Sunday, April 25, 2010

Molasses Cookies: Sugar or Chocolate on Top?

Love cookies fresh from the oven but don't have time to cook dinner and bake? Try prepping the dough beforehand and then throw it in the fridge. Toss them in the oven while you're having dinner and voilà! Soft, chewy, warm cookies ready for dessert nibbles when you are.

I felt like making something rich with spices and that was relatively quick to prep, something that would satiate my sweet tooth without being overpowering or too heavy. My first thought was something with cinnamon, but that wasn't quite right. Then I remembered I still had a full bottle of molasses from making croissants when it hit me: molasses cookies. Oh, molasses cookies. Soft and chewy and full of flavor, they were the perfect fit.

I decided to work with this molasses cookies recipe from I cut it in half, but it still gave me about 25 cookies (the original recipe yields 30).

Molasses Cookies
 Originally submitted by Brenda Hall to and loosely interpreted by me

Yields approximately 25 cookies

 6 T  butter, melted
1/2 C  white sugar
1  egg
2 T  molasses
1 C all-purpose flour
1 tsp  baking soda
1/4 tsp  salt
1/2 tsp  cinnamon
1/4 tsp  mixed spice (cassia, coriander, caraway, nutmeg, cloves, and ginger)
1/4 tsp  ginger
1/4 C  white sugar (for rolling)
1/4 C  dark chocolate, chopped to about chocolate chip size

 1 inch balls of molasses cookie dough rolled in chopped dark chocolate (foreground and right) and white sugar (background and left).
  1.  In a medium bowl, mix butter, sugar, and egg well.
  2. Mix in molasses and set aside.
  3. In a separate medium bowl, mix flour, baking soda, and spices.
  4. Add dry ingredients to wet mix and stir until combined.
  5. Cover and refrigerate 1+ hours.
  6. Remove from fridge and preheat the oven to 375 F (190 C).
  7. Roll chilled dough into 1 inch balls, dip in sugar or chocolate, and place 2 inches apart (plain side down) on a cookie sheet.
  8. Bake 8-10 minutes or until the sugar has begun to melt together and crack.
  9. Cool on racks.
  10. Enjoy!
Molasses Cookies Reflections

These weren't as thick as I had hoped. I like a tall and chewy molasses cookie. Cookies with shortening tend to hold their shape a bit better but I do enjoy the way butter tastes. I think using half butter and half shortening would yield a thicker yet still flavorful cookie in the future. The Baking and Baking Science website also suggests that using a finer grain of sugar would stabilize the cookies further. I'd use caution with casually replacing write crystallized sugar with powdered sugar cup-for-cup; powdered sugar packs denser than crystallized sugar, which would sway the cookie to be sweeter. Try either measuring out your crystallized sugar and then powdering it yourself in a blender, coffee grinder, or food processor (tips and instructions here) or weigh out your crystallized sugar and then weigh out the same mass of powdered sugar.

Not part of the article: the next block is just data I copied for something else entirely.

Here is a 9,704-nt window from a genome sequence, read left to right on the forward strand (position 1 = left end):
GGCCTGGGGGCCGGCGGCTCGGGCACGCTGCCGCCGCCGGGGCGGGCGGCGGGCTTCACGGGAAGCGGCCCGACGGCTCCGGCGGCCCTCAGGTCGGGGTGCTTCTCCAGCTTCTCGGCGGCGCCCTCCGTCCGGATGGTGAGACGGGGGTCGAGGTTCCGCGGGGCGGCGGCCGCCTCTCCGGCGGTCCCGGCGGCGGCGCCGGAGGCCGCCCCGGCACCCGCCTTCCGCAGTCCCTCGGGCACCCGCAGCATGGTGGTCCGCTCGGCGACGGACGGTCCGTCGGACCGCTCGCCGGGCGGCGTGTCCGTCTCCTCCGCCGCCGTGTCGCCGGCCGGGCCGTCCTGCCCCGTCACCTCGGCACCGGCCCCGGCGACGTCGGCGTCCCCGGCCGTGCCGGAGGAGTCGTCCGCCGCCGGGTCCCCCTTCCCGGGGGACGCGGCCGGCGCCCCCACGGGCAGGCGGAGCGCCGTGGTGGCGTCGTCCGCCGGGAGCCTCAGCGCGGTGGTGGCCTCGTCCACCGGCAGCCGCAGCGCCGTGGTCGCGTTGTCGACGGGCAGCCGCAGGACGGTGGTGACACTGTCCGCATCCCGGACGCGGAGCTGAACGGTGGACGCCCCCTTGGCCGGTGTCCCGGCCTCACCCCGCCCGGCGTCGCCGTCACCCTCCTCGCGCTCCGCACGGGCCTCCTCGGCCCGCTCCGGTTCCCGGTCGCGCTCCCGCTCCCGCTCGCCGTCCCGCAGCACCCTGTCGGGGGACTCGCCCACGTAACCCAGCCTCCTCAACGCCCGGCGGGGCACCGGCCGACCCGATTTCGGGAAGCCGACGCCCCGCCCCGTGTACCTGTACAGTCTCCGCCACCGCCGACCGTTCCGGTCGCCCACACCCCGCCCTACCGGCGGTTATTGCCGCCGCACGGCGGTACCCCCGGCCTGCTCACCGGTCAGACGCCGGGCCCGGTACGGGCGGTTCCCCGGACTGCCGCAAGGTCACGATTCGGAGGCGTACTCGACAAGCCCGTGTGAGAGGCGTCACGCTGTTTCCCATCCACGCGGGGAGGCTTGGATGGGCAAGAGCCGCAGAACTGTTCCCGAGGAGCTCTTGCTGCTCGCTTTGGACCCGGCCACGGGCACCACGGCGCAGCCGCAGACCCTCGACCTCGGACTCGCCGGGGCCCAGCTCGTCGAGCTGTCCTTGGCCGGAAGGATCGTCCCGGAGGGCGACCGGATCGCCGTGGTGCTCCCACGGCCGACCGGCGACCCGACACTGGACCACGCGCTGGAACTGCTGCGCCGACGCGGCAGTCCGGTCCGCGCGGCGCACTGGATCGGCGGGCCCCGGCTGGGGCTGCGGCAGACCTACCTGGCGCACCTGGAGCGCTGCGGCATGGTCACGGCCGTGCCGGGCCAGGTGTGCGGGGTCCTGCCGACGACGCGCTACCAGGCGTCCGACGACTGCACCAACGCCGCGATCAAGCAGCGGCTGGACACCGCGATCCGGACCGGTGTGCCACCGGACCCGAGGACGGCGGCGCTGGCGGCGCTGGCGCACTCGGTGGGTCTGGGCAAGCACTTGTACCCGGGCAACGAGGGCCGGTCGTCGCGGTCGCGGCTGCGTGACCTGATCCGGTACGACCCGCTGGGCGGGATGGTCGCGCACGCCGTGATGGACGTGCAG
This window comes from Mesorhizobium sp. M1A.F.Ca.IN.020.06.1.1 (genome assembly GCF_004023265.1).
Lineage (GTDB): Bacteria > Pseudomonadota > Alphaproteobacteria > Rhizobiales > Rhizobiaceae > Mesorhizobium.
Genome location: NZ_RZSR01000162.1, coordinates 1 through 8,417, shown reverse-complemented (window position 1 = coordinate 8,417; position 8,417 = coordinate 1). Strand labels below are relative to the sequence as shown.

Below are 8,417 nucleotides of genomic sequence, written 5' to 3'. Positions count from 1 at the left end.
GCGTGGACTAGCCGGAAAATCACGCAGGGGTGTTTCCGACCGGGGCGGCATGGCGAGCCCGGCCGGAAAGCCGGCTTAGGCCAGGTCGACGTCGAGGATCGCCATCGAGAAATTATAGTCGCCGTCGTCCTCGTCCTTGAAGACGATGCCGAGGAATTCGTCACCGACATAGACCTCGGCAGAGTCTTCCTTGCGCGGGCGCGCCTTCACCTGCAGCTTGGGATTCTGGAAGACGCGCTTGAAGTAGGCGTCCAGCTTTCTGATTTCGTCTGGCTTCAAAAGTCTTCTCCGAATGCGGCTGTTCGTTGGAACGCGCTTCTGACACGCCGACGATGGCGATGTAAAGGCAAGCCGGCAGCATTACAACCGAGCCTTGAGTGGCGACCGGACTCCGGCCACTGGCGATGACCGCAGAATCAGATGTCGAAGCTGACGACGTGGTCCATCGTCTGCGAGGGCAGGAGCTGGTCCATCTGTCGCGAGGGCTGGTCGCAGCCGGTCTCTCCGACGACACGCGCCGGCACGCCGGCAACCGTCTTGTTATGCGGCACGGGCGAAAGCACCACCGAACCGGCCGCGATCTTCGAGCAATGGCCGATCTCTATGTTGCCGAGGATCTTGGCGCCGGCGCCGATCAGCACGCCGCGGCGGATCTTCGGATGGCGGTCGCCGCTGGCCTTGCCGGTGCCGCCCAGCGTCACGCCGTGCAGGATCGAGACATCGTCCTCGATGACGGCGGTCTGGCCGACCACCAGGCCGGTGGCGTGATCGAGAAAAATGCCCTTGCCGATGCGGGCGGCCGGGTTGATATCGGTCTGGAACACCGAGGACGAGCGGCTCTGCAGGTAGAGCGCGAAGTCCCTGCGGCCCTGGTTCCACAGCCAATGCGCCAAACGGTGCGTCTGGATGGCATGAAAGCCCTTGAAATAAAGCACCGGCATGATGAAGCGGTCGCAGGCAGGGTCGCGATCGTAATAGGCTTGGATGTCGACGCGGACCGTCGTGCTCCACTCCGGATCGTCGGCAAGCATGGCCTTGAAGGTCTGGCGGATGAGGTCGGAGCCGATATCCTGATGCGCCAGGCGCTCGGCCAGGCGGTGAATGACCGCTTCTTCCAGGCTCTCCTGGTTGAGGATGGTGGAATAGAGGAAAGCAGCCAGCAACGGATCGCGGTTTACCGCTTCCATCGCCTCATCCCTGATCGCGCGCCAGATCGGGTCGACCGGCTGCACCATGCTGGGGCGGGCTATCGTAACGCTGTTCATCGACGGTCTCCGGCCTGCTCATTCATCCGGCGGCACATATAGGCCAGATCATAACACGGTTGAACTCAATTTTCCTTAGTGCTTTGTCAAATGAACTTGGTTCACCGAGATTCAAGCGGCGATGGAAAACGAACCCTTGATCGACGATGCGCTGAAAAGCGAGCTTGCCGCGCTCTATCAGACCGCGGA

I've noticed this before with sugar-dipped cookies; sometimes the sugar is, surprisingly, not sweet enough. I think I'd like this with a simple powdered sugar and milk icing (slightly heaped 1/2 C powdered sugar to 1 T milk) or a nice cream cheese frosting.

As for chocolate, I had wanted to dip them halfway and let it set, but I really couldn't be bothered after dinner. I think it's a nice cookie with bits of dark chocolate on top, but it would looks much nicer with a quick dip in a vat of the melted stuff and the proportion of cookie to chocolate would be lovely.

So what is it; sugar or chocolate on top? I vote no crystallized sugar on top and find the options of icing, cream cheese frosting, and chocolate-dipped equally delightful. If you get around to trying these variations, let me know what you think!


  1. The molasses-ginger cookies that Will's family makes are really good: The recipe does call for 1/4 C shortening to 1/2 C butter, so you could try that ratio in your cookies.
    I like rolling the cookies in coarse-grained decorating sugar because they look cuter, but Will likes them rolled in regular sugar because more sugar sticks so they're sweeter.

  2. Also, a way to marry the gingersnap and chocolate together is with this recipe from smitten kitchen that I haven't tried, but might now that I have a tart pan -

  3. So many recipes, so little time. I just got a tart pan earlier this week - it must be fate. I also had a dream where the woman from Smitten Kitchen asked me what I want to do, and I woke up saying, "I want to bake. I want to be a pastry chef." I don't put too much stock in my dreams, but that one was pretty encouraging.

    X M